Misogyny is a repeated theme in Arthur Conan Doyle's work; though it appears in The Lost World, it is worthwhile to consider the misogynist elements in Doyle's most famous literary creation, Sherlock Holmes. Holmes is a confirmed bachelor with an unusually negative opinion of women. For instance, in the "Adventure of the Second Stain," one of the Holmes stories collected in The Return of the Sherlock Holmes, the famous detective tells his faithful friend, Dr. John Watson, that "…the motives of women are inscrutable" (Doyle, 1045). Doyle further expanded on his low opinion of women in the novel The Sign of the Four, in which Holmes declares to Watson that, "Women are never to entirely trusted, -- not the best of them" (Doyle, 149). Professor of English Lawrence Frank asserts that Holmes' misogyny - a reflection of Doyle's misogynistic impulses -- was related to the historical moment in which the character was created. According to Lawrence, Victorian England was embroiled in various controversies over the proper status of women; battles over issues regarding divorce law and the right of married women to control their property provoked debates about gender roles which in turn appeared in Victorian fiction (Frank, 54).
Just as in Sherlock Holmes stories, where women appear primarily to introduce the mystery and then recede into the background so the men can work, the action of The Lost World is sparked (indirectly) by a woman, Gladys Hungerton. The novel's protagonist, Daily Gazette reported Edward Malone, is passionately in love with Gladys and agrees to go on Professor Challenger's exploration. Malone's pursuit of Gladys, who Doyle described as "…full of every womanly quality" -- was largely unfulfilling; she refused his advances, implying that his love feelings are bestial or primitive (6). She goes onto imply that Malone is not truly a man because he has not looked "Death in the face" without fear (8). Gladys also criticizes Malone for trying too hard to please her because, according to Gladys, men should be heroic because it is natural and unavoidable, not to satisfy a "silly girl's whim" (7). In other words, Gladys -- the embodiment of all womanly qualities -- demands that Malone be a "true" man, which involves repeated, physically heroic actions. Here, Doyle was making a number of important statements about gender relations and gender identity in the early twentieth century. The first is that "true" women (like Gladys) desire "real" men, or individuals who regularly perform heroic actions. The second point is that a woman's appropriate role is support her man and push him to engage in every greater heroic acts. Finally, in denigrating Gladys' opinion as a "silly girl's whim," and telling Malone that he should follow his own instincts regardless of her desires, Doyle is explicitly stating that women's ideas are to be ignored. Edward Malone and Gladys Hungerton clearly embody the binaries described by Mangan and Walvin in Manliness and Morality, which was surely Doyle's intention. Put another way, Doyle constructs a vision of the perfect world as one populated by heroic men driven by natural inclinations to ever-greater feats and by the adoring women whose only role is providing silent adulation and generating future heroes. This was clearly not the world Doyle inhabited because, by 1912, women were agitating for the vote and for greater economic, political and social freedom. The disconnect between Doyle's vision and the world he inhabited underlines another, unintended meaning of the novel's title, for by 1912, his utopia clearly was The Lost World.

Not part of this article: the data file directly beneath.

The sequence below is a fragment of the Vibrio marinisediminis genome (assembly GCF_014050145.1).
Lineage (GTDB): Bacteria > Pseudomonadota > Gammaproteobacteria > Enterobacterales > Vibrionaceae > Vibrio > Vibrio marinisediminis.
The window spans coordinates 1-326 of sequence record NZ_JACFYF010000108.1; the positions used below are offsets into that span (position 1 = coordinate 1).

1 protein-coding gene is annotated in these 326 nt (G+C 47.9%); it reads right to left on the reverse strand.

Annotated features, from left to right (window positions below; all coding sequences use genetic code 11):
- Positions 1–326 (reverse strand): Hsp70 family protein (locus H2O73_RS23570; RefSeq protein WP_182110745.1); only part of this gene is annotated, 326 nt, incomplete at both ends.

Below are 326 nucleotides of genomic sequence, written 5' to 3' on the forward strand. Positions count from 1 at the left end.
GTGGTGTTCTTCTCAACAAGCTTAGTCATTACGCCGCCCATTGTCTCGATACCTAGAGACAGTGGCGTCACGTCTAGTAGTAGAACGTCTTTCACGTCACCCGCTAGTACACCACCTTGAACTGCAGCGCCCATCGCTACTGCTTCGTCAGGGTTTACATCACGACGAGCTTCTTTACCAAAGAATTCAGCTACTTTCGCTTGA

This reading of The Lost World may appear somewhat incongruous with Doyle's more nuanced approach to the issue of women's rights, but is in fact fully reconcilable with his history on these issues. On the one hand, Doyle campaigned "vigorously" for divorce reform in Great Britain while at the same time uttering some fairly intemperate remarks regarding the issue of women's suffrage. To appreciate the significance of the exclusion of females from The Lost World, it is crucial to understand the distinction that Doyle drew between these two issues. The divorce laws in Great Britain made it easy for men to divorce their wives but very difficult for wives to divorce their husbands. According to journalist and biographer Russell Miller:
With his high regard for social justice, Conan Doyle recognized that [the divorce laws were] manifestly unfair. He drew a characteristic analogy with the old days of chivalry, when young knights came to the rescue of damsels in distress. By supporting divorce law reform, he said, modern-day knights had the…